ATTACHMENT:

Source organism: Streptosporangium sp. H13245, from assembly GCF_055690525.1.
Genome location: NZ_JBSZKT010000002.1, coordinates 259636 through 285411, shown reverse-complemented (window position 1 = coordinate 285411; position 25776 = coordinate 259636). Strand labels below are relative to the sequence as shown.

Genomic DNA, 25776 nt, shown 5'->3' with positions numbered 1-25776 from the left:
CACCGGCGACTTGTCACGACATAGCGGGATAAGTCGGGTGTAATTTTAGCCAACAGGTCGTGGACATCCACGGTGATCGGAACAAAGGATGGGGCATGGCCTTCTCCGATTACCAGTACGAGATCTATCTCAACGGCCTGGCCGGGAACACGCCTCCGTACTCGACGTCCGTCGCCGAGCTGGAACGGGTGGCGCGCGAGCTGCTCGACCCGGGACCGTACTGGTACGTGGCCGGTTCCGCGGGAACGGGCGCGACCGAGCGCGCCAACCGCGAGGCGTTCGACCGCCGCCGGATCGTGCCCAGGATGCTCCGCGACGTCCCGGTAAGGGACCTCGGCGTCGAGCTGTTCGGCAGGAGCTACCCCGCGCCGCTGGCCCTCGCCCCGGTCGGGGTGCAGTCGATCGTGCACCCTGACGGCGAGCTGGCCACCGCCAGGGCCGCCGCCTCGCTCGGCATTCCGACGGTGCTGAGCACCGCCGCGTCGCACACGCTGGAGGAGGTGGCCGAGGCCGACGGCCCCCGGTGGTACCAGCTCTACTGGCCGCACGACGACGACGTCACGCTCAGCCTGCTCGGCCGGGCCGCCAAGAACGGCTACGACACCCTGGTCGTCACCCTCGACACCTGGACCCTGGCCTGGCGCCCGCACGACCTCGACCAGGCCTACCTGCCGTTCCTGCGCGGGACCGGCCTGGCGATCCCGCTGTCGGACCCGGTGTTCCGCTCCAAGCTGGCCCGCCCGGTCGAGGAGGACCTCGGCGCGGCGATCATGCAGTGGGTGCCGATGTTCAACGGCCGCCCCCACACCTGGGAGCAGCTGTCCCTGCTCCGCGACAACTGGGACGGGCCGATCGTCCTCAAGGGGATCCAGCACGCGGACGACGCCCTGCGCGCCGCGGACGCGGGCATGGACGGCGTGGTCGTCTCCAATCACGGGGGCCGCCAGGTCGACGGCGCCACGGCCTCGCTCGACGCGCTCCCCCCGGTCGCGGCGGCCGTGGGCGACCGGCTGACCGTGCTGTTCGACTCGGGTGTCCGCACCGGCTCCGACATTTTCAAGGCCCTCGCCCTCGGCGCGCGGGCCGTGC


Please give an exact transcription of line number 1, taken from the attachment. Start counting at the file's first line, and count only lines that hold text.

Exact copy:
Source organism: Streptosporangium sp. H13245, from assembly GCF_055690525.1.